24. The only thing really wrong with Marxism is the advocacy of violent overthrow of existing arrangements. Get rid of that, and one is not really talking Marxism anymore, but more likely some sort of democratic welfare state on steroids, i.e. plain vanilla state socialism. There are plenty of examples in Europe.

  25. 25 – with their incredibly high unemployment rates, particularly for foreigners. Still not good examples.

  26. Eric Russell says:

    St. Luke was a cowboy.

  27. Patrick and others:

    Although it seems clear that Jesus Christ wishes each of us to care about the welfare of our fellow humans and to strive for a society that provides for the less fortunate, it seems a stretch to say that the principles of private property or contract law should be abolished. I find it doubtful that Jesus taught any such thing or that it would be a wise course of action. All experience with such experiments have ended in failure because the abolition of private property and contract does not compliment human nature or the nature of a world in which we live by the sweat of our brow. It seems that a more constructive approach is to explore ways in which to utilize and regulate the capitalist system such that private property and contract are preserved while at the same time providing for those who are suffering.

    I have previously given some thought at ABEV as to whether notions of private property are in the Bible or are biblical (watch for the threadjack comment by ed enochs). I’d be interested in people’s views on my thoughts over at ABEV but my belief so far is that God is not against private property rights or contract law.

  28. er, in # 28 that should be “complement human nature” not “compliment human nature”.

  29. Jacob M. #22, yeah, Talmage picked up a common apologetic for this verse at the time. But it doesn’t really fit the passage. In particular, Talmage assumes that the manager had the right to arbitrarily reduce the debts in question. The passage actually emphasizes the furtiveness of these transactions — ‘Take your bill, sit down quickly, and make it fifty’ — implying that the transaction is illicit. So the manager’s actions are fundamentally dishonest, pace Talmage, and there’s no charity to praise here. Moreover, in the better translation, it seems that Christ is condemning dishonesty and service of wealth, not praising shrewdness.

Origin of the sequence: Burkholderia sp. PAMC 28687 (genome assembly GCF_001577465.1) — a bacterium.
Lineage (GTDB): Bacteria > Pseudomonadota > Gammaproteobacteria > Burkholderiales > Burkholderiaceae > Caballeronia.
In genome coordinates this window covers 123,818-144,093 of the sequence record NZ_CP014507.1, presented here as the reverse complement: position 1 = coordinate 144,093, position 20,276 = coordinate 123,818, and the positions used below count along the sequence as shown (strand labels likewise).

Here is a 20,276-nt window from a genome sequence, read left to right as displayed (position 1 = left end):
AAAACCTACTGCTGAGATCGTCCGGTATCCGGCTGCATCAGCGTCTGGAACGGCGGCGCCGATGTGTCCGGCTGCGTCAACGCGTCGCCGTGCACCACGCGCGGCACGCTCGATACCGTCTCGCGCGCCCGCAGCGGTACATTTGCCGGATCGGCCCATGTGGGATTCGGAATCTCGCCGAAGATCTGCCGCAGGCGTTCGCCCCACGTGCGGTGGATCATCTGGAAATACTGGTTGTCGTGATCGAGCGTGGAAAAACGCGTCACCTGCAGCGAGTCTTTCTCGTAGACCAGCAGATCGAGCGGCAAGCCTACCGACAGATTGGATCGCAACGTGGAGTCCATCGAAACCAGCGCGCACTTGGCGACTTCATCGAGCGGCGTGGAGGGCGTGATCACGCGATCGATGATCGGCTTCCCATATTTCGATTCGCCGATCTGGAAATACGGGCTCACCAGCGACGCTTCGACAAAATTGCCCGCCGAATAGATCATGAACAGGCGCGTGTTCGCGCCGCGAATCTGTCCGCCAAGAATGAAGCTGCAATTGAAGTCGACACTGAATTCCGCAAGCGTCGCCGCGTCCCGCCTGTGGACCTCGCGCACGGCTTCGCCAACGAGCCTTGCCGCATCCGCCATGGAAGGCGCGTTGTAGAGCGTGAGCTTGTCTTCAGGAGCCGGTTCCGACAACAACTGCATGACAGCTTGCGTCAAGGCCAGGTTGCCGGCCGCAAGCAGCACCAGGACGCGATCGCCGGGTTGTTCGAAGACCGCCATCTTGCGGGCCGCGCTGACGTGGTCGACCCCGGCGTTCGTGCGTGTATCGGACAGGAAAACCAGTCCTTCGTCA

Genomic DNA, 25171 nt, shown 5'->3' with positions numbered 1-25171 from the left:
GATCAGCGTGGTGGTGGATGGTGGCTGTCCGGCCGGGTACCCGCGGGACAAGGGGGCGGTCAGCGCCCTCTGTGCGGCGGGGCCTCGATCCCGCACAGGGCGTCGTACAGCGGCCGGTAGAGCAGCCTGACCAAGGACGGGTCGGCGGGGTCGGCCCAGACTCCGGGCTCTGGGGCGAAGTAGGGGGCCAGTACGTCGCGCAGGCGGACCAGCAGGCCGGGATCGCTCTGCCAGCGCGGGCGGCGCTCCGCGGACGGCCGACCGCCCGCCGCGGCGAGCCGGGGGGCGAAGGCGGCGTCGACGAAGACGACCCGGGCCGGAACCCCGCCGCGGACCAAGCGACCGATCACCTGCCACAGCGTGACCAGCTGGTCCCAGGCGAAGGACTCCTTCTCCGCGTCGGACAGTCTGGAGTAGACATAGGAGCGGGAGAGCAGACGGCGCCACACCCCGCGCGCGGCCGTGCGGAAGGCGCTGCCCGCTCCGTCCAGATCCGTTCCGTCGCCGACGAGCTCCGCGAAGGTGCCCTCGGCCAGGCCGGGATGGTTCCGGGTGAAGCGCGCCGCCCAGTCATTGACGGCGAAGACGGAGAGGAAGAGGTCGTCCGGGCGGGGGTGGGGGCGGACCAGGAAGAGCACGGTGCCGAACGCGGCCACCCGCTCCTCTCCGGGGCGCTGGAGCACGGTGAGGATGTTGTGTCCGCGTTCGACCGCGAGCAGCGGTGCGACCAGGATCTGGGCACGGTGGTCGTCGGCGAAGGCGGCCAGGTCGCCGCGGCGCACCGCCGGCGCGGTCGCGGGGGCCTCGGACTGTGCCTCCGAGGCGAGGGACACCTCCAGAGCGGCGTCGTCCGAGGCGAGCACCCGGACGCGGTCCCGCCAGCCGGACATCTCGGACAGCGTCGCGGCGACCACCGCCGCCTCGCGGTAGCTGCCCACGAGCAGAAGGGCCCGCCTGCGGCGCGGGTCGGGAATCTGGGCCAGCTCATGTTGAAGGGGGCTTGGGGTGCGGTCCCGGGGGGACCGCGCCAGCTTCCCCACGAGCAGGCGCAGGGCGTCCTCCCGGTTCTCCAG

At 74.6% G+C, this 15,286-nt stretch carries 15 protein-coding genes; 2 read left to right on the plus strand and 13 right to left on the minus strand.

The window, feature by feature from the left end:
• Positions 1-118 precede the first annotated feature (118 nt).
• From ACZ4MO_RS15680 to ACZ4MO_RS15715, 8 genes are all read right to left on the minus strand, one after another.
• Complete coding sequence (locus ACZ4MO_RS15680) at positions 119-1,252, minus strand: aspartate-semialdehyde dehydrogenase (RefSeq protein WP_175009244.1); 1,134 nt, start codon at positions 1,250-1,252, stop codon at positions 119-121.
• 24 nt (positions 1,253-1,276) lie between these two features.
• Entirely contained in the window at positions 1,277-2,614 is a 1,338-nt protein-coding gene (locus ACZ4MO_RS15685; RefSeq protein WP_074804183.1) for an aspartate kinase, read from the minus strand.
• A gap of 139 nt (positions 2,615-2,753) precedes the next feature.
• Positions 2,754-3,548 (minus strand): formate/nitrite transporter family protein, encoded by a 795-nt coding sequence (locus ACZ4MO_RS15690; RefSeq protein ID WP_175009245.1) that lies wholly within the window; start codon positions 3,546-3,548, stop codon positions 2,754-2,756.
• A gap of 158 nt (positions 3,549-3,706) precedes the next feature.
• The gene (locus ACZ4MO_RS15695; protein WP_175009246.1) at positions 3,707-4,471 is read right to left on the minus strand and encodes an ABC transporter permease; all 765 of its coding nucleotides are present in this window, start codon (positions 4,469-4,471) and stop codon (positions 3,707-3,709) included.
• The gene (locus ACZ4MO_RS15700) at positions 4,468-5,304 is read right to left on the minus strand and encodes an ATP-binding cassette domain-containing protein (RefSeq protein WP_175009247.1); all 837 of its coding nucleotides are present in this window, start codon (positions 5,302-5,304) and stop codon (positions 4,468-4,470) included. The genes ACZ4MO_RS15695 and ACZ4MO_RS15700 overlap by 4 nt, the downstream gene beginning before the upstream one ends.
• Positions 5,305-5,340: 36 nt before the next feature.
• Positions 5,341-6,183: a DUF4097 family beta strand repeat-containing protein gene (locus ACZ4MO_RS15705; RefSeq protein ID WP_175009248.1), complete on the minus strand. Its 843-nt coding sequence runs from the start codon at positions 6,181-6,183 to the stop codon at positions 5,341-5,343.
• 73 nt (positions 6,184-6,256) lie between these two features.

kevinf, I agree: this is sarcasm, pure and simple.

  30. I think irony might be a better word for it.

  31. Sounds like Luke was selling insurance.

  32. The previous chapter in Luke ends with the parable of the Prodigal son. There is nothing to indicate that this is a different sermon (though it definitely could be.) If it’s not a different sermon, what does it point to? The parable of the Prodigal son (and the lost sheep and coin), were given as a response to the Pharisees’ complaining about the prostitutes, tax collectors, and other homeless bums that Jesus hung out with. This elucidates kevinf’s point about us being slackers in our relationships to others.

  33. I had a longer argument that I cut down for #33. Oops. I do think there is a connection between the two parables, but I can’t seem to get the words down on the computer. Help me out, if you can.

  34. JNS (#6),

    But in this case, they’re all pretty unlikely, I think, given the immediately following set of statements.

    Why are you trying to force consistency into the text? Why not just assume Jesus contradicts himself within a few verses? Seriously.

  35. And Jacob J shows that sarcasm is not lost on him.

    Marxism without violent overthrow is anarchism, properly understood, a completely voluntary communal living arrangement with no central government. It was tried briefly in Spain and there are those who claim that it made the nation states of Europe so nervous that it was the “real” motivation behind World War One. It may or may not have anything to do with the scripture, but I think its a fascinating history.